“There’s a lot of excitement from many people working in this sector in order to develop new discoveries that will push health for astronauts but also like we’re saying we’ll be able to deliver new discoveries for people on Earth as well,” Coathup said.

Astronauts exercise for an average of two hours a day to reduce the bone and muscle deterioration caused by zero gravity, according to Nasa. Without the exercise, the space agency says astronauts wouldn’t be able to walk or stand up when they return to Earth months later.

A recent 2022 study of bone loss in 17 astronauts who flew aboard the International Space Station, with missions ranging from four to seven months, found that the astronauts experienced “significant bone loss” during six-month spaceflights. The astronauts exhibited 2.1% reduced bone mineral density in the tibia, one of the bones of the lower leg, and 1.3% reduced bone strength.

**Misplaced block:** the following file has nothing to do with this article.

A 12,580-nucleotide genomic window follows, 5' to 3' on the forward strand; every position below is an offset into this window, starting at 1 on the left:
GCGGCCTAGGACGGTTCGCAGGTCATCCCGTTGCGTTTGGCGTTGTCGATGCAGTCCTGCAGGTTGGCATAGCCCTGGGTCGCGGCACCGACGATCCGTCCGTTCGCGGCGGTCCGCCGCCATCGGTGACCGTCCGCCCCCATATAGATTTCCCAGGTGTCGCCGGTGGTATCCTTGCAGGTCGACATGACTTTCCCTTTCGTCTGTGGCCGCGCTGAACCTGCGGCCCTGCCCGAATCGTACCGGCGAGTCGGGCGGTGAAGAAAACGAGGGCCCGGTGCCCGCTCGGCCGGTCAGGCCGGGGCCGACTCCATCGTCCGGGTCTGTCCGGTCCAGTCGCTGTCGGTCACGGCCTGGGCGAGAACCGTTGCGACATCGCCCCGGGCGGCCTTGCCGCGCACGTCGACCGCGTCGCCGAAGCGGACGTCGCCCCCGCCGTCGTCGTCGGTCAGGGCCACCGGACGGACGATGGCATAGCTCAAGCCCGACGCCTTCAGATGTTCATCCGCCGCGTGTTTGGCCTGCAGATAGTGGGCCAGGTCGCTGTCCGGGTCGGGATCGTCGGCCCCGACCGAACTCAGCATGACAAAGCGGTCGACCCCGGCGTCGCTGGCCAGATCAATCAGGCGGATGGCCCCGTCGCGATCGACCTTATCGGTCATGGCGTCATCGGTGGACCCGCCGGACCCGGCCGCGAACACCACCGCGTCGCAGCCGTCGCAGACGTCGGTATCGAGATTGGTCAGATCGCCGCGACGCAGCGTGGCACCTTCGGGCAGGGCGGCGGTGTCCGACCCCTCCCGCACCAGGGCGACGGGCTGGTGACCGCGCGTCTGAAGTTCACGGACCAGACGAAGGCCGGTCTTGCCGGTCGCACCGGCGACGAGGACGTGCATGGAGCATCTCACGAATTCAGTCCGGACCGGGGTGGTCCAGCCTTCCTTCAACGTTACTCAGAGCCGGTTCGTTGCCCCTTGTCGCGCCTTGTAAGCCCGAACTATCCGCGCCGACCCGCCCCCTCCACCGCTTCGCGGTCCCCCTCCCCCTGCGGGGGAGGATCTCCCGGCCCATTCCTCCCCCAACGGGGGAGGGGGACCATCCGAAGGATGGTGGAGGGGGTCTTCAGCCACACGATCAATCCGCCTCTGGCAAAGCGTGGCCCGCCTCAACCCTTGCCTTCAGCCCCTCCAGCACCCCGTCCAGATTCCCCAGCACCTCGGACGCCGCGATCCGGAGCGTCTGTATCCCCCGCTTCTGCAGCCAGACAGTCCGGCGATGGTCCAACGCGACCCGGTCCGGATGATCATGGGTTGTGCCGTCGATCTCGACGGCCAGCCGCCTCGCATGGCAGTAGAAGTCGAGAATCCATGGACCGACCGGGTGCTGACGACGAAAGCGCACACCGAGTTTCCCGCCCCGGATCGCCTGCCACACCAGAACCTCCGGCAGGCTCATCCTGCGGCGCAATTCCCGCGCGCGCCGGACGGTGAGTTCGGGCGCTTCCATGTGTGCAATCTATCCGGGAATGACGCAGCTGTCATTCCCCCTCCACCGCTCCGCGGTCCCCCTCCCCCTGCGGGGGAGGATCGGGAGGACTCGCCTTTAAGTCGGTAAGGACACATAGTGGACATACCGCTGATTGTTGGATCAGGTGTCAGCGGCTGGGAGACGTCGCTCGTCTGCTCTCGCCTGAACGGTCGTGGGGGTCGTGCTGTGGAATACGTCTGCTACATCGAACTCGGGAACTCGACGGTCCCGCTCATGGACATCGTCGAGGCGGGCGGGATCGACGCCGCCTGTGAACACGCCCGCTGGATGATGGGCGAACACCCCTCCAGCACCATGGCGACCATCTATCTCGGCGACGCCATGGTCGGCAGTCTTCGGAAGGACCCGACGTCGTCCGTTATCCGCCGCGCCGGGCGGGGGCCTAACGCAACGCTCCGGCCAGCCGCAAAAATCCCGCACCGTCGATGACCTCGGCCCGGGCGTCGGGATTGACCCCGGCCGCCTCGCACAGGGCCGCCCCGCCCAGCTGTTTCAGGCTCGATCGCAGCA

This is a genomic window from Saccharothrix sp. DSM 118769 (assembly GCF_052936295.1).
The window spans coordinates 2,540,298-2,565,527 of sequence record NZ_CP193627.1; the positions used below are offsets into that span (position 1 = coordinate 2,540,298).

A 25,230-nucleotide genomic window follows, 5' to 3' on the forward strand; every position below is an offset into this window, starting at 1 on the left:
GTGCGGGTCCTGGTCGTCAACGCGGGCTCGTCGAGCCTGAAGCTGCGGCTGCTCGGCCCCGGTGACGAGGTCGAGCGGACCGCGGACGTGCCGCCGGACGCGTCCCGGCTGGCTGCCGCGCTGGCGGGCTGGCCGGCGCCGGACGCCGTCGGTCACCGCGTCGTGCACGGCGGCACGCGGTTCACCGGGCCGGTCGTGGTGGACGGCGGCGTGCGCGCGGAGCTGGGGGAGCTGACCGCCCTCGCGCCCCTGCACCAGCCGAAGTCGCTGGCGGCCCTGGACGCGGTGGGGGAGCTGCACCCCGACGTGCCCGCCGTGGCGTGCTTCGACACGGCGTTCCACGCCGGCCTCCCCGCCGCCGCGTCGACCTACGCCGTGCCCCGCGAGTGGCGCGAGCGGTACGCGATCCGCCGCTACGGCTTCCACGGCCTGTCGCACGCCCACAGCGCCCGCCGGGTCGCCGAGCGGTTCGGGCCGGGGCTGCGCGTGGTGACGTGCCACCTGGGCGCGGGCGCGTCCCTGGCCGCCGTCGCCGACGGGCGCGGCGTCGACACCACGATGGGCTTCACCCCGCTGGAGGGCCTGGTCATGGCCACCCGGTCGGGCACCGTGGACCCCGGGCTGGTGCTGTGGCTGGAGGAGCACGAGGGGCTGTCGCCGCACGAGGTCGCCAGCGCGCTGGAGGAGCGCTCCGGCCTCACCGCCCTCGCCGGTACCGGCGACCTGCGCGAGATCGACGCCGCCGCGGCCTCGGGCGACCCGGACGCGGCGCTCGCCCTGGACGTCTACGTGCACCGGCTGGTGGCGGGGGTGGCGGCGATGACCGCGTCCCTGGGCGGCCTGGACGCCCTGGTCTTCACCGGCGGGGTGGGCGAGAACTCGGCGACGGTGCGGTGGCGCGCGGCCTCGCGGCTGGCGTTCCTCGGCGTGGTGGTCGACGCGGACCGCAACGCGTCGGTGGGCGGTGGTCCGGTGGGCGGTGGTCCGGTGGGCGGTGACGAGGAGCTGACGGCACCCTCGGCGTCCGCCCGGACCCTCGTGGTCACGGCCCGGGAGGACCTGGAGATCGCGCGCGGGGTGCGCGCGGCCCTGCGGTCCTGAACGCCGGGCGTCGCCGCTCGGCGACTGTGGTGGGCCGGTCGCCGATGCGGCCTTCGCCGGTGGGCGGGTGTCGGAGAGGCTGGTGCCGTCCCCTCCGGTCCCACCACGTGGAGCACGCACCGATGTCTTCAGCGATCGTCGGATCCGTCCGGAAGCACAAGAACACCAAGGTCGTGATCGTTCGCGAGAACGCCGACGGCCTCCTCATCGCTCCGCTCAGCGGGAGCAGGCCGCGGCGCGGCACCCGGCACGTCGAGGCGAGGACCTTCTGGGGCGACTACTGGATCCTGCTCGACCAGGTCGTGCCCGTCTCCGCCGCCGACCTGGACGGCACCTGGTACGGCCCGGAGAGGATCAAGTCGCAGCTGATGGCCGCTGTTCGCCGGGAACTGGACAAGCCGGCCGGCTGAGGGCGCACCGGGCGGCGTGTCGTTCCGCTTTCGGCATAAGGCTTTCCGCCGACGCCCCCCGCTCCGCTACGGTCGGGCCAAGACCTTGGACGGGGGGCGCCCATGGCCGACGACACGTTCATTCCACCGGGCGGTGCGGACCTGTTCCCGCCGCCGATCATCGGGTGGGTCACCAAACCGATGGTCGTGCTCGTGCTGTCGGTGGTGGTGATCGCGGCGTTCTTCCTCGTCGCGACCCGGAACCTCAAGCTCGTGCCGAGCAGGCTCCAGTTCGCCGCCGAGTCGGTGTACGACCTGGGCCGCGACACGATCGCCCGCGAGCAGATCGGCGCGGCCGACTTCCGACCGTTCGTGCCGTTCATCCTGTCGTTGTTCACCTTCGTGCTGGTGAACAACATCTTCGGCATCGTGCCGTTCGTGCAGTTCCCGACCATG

Reese, Vaxxinity’s executive chairman, said the company wants to help “humanity prepare for the next millennia,” and that this vaccine research is just part of the puzzle.

“If humanity is to become a space-faring species, solving fundamental problems related to space travel and living are table-stakes,” Reese said.

“Vaxxinity is all-in on developing and commercialising these solutions, and working with the State of Florida and UCF, collectively, we strive to promote both healthy ageing and ensure humanity can become multi-planetary, brave low gravity exposure, and be of the stars,” Reese said.

“The support for this research from the State of Florida exemplifies a commitment to pioneering solutions in the fields of space travel, as well as longevity and age-related diseases.” – Miami Herald/ Tribune News Service